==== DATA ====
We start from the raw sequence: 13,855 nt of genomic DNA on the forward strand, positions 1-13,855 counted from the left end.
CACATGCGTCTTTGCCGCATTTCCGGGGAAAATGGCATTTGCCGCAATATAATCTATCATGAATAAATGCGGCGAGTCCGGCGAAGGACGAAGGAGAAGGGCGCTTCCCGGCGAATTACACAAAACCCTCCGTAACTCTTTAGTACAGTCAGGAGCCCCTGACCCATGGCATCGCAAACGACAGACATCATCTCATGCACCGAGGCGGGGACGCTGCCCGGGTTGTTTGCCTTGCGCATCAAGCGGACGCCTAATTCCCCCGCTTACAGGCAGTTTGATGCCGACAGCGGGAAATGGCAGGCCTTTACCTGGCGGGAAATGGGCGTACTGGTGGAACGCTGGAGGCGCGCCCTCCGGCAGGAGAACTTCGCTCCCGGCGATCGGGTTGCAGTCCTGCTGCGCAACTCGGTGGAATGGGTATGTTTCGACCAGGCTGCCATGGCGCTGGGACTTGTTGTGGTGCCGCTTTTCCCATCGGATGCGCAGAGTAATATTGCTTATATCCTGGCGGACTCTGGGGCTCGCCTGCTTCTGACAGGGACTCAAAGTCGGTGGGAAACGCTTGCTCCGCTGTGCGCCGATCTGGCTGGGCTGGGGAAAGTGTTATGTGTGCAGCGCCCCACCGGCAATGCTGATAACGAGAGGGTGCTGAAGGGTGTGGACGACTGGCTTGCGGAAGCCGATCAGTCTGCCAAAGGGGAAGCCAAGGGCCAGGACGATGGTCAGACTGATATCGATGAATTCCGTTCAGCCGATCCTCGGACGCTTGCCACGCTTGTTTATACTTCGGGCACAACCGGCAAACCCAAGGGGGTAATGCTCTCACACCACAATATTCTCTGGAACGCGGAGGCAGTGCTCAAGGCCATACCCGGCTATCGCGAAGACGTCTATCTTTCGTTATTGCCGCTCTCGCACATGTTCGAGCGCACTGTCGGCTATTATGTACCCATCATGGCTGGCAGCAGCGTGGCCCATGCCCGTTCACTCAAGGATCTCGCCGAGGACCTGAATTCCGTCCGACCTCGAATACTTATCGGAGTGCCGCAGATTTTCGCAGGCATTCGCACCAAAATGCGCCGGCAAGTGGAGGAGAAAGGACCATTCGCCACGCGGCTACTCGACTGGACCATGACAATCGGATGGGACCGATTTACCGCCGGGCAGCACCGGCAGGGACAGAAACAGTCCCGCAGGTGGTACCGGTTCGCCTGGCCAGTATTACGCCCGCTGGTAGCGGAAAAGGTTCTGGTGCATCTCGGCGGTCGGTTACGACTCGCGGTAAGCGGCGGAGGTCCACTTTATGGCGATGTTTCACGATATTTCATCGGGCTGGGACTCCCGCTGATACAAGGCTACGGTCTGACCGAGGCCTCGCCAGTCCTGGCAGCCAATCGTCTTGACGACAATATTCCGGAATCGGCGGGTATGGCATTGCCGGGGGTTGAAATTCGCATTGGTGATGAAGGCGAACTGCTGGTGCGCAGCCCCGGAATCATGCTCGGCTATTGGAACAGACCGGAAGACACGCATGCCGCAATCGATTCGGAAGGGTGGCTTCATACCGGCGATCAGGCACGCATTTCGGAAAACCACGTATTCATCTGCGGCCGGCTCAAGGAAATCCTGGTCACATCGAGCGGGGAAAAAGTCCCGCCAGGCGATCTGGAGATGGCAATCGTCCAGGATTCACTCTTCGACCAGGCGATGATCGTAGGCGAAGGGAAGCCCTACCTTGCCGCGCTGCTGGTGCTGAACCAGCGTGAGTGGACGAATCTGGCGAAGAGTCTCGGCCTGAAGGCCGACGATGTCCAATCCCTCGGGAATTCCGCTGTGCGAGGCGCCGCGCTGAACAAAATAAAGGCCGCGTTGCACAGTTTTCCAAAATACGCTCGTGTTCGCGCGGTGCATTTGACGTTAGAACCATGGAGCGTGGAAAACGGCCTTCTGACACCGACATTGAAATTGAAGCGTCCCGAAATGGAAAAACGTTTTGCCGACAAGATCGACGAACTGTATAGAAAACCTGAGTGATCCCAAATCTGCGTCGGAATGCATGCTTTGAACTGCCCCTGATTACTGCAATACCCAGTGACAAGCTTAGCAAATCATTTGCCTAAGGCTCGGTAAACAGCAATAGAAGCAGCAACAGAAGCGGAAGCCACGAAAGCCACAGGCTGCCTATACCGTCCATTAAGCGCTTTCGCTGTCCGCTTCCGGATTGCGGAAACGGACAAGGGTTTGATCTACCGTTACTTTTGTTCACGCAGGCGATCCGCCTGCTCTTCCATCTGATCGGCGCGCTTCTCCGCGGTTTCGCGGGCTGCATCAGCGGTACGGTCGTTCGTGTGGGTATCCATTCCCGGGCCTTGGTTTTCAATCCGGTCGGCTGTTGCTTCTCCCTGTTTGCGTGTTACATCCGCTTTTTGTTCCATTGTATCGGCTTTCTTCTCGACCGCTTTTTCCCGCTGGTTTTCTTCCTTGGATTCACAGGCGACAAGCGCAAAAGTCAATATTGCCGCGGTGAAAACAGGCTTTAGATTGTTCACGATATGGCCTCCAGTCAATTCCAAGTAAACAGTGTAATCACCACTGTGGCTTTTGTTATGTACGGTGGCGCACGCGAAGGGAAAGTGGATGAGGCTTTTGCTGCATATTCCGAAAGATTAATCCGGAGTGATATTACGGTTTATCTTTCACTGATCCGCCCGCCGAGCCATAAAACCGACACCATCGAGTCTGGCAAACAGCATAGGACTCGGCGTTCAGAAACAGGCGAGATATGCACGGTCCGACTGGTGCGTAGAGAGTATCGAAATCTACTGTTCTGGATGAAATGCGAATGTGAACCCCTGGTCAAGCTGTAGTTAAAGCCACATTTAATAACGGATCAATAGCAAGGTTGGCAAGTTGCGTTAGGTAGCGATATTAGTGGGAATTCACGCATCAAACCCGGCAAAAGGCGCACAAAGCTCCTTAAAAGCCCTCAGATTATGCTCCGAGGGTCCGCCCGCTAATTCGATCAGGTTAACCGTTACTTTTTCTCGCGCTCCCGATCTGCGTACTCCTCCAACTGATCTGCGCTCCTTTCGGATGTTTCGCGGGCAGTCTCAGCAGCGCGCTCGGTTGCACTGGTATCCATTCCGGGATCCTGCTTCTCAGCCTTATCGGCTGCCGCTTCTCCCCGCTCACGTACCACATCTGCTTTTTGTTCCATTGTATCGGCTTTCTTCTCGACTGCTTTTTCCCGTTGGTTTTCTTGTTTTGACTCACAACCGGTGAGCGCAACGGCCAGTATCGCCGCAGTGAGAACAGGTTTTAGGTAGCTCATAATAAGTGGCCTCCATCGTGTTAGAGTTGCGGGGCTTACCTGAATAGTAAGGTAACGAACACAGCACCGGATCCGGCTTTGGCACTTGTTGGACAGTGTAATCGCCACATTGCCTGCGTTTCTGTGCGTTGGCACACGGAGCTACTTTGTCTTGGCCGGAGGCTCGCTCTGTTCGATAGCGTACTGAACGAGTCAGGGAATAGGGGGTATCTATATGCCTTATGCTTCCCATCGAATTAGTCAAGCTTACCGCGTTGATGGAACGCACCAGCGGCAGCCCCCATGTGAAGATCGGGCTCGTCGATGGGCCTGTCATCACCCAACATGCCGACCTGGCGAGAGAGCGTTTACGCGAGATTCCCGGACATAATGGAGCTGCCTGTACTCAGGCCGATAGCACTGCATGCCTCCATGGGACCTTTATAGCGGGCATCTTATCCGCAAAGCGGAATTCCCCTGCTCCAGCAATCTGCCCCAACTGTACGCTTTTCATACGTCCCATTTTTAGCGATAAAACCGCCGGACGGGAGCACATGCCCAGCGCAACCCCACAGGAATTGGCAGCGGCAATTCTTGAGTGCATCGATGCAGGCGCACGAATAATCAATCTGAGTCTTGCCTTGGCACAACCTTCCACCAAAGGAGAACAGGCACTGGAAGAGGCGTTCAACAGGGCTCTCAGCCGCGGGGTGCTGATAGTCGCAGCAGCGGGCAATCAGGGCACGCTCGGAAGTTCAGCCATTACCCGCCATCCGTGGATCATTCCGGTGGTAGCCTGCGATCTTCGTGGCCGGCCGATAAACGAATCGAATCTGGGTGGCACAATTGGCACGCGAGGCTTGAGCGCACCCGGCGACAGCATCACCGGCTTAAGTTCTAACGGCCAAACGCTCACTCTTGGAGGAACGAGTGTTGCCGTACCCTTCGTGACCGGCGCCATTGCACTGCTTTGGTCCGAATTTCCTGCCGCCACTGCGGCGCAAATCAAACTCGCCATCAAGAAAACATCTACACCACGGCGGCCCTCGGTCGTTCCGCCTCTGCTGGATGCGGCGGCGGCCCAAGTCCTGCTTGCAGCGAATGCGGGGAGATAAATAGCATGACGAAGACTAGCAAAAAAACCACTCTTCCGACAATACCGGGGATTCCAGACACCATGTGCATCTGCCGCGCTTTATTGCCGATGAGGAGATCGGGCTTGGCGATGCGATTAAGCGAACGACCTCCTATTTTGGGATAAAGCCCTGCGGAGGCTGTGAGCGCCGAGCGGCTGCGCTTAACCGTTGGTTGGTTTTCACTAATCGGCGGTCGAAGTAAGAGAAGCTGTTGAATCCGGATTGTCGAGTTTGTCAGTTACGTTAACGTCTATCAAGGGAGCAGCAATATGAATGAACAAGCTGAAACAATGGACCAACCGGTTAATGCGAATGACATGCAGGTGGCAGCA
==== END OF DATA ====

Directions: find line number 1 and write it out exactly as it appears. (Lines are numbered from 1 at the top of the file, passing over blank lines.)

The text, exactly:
We start from the raw sequence: 13,855 nt of genomic DNA on the forward strand, positions 1-13,855 counted from the left end.